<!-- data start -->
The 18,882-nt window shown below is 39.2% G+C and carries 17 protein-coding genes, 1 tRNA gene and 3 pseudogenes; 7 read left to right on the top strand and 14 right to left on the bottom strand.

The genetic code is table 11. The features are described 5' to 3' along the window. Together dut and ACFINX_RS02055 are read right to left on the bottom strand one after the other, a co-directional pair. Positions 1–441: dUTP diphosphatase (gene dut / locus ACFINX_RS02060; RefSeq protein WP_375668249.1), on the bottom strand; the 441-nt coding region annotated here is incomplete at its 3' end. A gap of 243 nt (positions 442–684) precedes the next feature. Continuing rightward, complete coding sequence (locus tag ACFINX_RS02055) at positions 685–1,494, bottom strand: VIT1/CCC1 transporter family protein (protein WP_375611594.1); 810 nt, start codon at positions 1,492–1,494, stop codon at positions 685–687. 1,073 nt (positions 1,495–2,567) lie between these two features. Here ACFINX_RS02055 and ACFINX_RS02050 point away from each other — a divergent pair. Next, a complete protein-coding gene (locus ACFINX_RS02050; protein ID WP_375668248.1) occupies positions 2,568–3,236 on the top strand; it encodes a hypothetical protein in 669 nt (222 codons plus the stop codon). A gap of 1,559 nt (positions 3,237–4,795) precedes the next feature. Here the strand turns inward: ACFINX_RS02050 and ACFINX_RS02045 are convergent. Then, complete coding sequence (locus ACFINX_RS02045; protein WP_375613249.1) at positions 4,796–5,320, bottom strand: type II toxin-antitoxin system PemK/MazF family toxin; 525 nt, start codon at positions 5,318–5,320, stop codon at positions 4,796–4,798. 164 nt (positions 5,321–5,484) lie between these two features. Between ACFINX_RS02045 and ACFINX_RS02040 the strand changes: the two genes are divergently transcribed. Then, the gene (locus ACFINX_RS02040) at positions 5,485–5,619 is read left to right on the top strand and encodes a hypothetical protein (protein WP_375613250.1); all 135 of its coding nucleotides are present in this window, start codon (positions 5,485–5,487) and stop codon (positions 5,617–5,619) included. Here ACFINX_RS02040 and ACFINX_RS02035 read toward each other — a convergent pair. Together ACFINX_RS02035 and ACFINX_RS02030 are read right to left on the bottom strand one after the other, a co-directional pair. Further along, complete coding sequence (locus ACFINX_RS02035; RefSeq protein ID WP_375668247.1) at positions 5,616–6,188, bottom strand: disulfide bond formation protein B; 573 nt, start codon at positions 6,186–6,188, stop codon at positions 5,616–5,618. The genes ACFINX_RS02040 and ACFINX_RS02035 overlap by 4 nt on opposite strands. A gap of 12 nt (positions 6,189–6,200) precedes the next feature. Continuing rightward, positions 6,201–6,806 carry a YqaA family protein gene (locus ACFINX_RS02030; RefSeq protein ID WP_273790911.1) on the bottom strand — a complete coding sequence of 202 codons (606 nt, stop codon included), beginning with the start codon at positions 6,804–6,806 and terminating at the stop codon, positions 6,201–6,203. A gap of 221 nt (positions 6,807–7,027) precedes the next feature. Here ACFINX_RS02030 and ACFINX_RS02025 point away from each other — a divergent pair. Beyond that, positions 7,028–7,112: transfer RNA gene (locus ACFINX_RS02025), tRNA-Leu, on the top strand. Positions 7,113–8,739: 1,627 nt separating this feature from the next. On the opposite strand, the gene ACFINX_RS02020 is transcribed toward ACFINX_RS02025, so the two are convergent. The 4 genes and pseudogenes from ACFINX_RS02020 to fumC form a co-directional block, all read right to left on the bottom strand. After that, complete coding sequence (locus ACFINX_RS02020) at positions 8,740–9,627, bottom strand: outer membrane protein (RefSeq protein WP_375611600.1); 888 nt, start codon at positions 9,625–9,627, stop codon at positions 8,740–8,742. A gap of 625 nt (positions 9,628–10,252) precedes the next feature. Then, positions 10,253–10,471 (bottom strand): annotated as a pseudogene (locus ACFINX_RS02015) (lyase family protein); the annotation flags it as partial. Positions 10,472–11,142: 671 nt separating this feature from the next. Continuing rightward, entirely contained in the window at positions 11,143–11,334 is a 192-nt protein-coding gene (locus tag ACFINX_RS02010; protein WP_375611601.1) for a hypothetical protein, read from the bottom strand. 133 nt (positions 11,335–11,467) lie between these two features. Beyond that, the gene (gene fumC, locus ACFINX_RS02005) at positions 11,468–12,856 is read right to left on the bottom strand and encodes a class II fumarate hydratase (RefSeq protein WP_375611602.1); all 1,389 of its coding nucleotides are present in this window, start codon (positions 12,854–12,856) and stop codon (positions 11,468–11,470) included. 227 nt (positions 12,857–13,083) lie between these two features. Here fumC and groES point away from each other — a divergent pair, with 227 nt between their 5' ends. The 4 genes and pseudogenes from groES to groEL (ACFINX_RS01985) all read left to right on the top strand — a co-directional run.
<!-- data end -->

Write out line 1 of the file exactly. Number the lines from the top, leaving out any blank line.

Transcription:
The 18,882-nt window shown below is 39.2% G+C and carries 17 protein-coding genes, 1 tRNA gene and 3 pseudogenes; 7 read left to right on the top strand and 14 right to left on the bottom strand.